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August 24, 2013
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South Carolina will kick off against North Carolina Thursday night hoping to start a potential historic 2013 campaign with a bang. Here are six keys for the Gamecocks to walk off the turf at Williams-Brice victorious.
1. Control the tempo. There's a reason this is number one; when elite defenses meet up-tempo offenses, the team that controls the pace generally decides the outcome. Take last November for instance, when the Gamecocks hogged the ball for nearly 40 minutes of possession against Clemson, running 86 plays to the Tigers' 59 and keeping Tajh Boyd and company off the field. Or the 2009 SEC Championship Game, when Alabama wrestled the SEC championship belt away from Florida by controlling the ball for over 39 minutes and running 71 plays to the Gators' 49.
But don't forget what happens when an up-tempo offense is left to operate unrestrained. In the Chick-Fil-A bowl, Clemson ran 100 plays to LSU's 48 and exhausted the same defense that smothered Johnny Manziel and Texas A&M earlier in the season.
It's not an exact formula for victory, but controlling the pace of Thursday night's game is crucial to South Carolina's cause. If the Gamecocks can put together long scoring drives and keep their own defense fresh, they'll be near-impossible to beat.
2. Hit Bryn Renner early. The senior gunslinger piled up 6,442 passing yards and 54 touchdowns in two seasons as North Carolina's starter, but he hasn't seen anything remotely similar to the pass rush at Lorenzo Ward's disposal. While harassing Renner won't completely neutralize North Carolina's offense - the Tar Heels actually ran the ball over 50 percent of their snaps last season - getting into the senior's head early with a few jarring hits could turn him into the same anxious, agitated mess Tajh Boyd became on Nov. 24 last season. Keeping Renner out of his comfort zone will lead to more three-and-outs and better South Carolina's chances of controlling the clock.
3. Establish a rhythm in the running game. Running backs coach Everett Sands recently named Mike Davis the starter for Thursday night, but he intends to work Brandon Wilds and Shon Carson into the game as well. Each of the three brings something unique to the table - Davis the light-footed sparkplug, Wilds the speedy bruiser, and Carson the soft-handed third-down back.
If Sands can find the right balance between the three, South Carolina will have a fresh-legged back on every play and the Tar Heel defense will be ground beef by the fourth quarter.
4. Take the pressure off of the young linebackers. We know the linebackers are young, inexperienced and not entirely healthy, but they'll look the part Thursday night if the rest of the defense plays sound. The defensive line and secondary have looked excellent from what I've seen in practice, and their lockdown play in open practices has given the linebackers room to make a few freshman mistakes without endangering the team's chances of success.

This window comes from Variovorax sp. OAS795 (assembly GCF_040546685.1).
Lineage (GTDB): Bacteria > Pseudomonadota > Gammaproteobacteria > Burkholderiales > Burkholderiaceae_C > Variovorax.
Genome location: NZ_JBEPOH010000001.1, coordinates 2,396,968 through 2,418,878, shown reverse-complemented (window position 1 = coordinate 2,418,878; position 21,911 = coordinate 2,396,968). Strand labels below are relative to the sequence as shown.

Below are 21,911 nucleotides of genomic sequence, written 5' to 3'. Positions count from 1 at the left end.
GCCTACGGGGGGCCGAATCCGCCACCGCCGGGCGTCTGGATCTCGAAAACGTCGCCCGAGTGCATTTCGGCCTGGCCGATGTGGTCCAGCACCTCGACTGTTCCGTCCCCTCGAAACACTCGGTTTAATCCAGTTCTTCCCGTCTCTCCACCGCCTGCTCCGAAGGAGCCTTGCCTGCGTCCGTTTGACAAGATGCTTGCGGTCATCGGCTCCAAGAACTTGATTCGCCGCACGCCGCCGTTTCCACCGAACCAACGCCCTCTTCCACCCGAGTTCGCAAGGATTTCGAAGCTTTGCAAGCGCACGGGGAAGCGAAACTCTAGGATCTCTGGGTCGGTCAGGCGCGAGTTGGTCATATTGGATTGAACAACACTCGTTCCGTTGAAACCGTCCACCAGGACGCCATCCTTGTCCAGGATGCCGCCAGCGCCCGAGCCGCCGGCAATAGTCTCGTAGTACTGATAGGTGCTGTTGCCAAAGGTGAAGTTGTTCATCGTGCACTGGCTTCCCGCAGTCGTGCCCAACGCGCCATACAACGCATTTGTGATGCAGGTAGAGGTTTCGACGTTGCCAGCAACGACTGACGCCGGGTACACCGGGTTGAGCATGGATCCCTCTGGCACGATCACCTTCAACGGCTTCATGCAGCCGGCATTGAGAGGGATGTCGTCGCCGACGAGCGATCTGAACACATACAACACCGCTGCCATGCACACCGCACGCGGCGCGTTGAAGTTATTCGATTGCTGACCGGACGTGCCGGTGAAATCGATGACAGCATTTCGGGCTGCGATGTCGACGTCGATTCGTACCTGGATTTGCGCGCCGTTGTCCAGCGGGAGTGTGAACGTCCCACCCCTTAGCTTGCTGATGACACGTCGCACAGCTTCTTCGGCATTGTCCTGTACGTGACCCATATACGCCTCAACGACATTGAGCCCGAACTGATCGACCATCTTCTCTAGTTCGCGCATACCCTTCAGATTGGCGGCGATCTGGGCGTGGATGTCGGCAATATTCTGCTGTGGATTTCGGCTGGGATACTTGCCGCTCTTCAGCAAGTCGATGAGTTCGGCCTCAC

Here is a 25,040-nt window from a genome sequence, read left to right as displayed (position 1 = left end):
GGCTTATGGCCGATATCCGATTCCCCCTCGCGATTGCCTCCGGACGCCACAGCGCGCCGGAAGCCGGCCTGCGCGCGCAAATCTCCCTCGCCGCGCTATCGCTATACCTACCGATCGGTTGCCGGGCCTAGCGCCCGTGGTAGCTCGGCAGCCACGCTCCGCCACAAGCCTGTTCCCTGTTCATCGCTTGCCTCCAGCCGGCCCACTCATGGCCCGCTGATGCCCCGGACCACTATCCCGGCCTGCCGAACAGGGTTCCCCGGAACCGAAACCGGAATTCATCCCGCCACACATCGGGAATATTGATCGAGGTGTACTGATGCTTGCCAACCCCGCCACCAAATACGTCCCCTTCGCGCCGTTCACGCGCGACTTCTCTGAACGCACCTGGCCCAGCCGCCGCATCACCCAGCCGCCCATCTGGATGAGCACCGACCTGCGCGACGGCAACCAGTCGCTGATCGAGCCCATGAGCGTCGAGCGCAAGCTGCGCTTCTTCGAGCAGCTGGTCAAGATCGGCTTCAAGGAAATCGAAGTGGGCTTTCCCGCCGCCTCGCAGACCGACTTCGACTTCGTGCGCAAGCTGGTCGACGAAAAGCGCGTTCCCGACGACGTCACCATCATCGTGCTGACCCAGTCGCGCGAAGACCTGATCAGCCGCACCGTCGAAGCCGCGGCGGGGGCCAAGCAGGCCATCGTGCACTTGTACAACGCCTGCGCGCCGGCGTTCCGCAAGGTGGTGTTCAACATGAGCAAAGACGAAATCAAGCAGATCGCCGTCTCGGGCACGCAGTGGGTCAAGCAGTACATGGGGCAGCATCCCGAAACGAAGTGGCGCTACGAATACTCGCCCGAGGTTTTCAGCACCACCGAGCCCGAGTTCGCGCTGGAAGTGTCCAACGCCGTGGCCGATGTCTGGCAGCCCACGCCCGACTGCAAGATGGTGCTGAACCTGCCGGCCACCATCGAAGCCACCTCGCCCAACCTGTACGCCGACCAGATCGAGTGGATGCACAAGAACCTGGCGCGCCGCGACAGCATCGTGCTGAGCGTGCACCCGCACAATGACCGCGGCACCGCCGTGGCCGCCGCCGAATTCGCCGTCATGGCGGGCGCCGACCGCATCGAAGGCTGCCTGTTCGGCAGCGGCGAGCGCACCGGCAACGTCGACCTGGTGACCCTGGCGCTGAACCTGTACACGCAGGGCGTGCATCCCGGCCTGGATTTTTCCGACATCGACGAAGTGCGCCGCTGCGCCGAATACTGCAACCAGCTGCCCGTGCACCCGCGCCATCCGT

Kelcy Quarles told me over a week ago that he expected his teammates on defense to do just that. If his linemates can't get to the quarterback on a given play, he has full confidence that Victor Hampton and Co. will pick up the slack in the secondary. If Quarles is right, the linebackers will benefit from playing pressure-free. If not, they'll have to learn on the fly from their own mistakes.
5. Find an enforcer. South Caroline could benefit from having another defensive back willing to take on the enforcer role D.J. Swearinger relished last season. Maybe not someone to come onto the field and get ejected after his first hit, but rather someone who wears his heart on his sleeve.
Someone who will set the tone for the rest of the defense with bone-crunching hits, and someone to occupy the thoughts of any Tar Heel receiver reaching for a pass over the middle. Any number of candidates could take up this task, but I'd bet my money on backup safety T.J. Gurley, who lives to hit and should see plenty of playing time this fall.
6. Start Connor Shaw. It's well-known that Shaw is the unquestioned starter of this football team, but not so well-known how much he deserves the job. The son of a high school football coach, Shaw simply knows how to win, evidenced by his 17-3 (10-0 at home) record as South Carolina's starter. The Gamecocks' all-time leader in completion percentage (66.8), Shaw is just seven wins away from eclipsing Todd Ellis as the program's all-time leader in wins, and his winning percentage of .850 is far better than any other quarterback in the top-ten.
He's been the SEC Offensive Player of the Week four times and is just the second player in South Carolina history to pass for over 3,000 yards and rush for 1,000 yards in a career. The list goes on and on, but the conclusion remains the same: Connor Shaw knows how to make the most of his arm and legs to carry the Gamecocks to victory.
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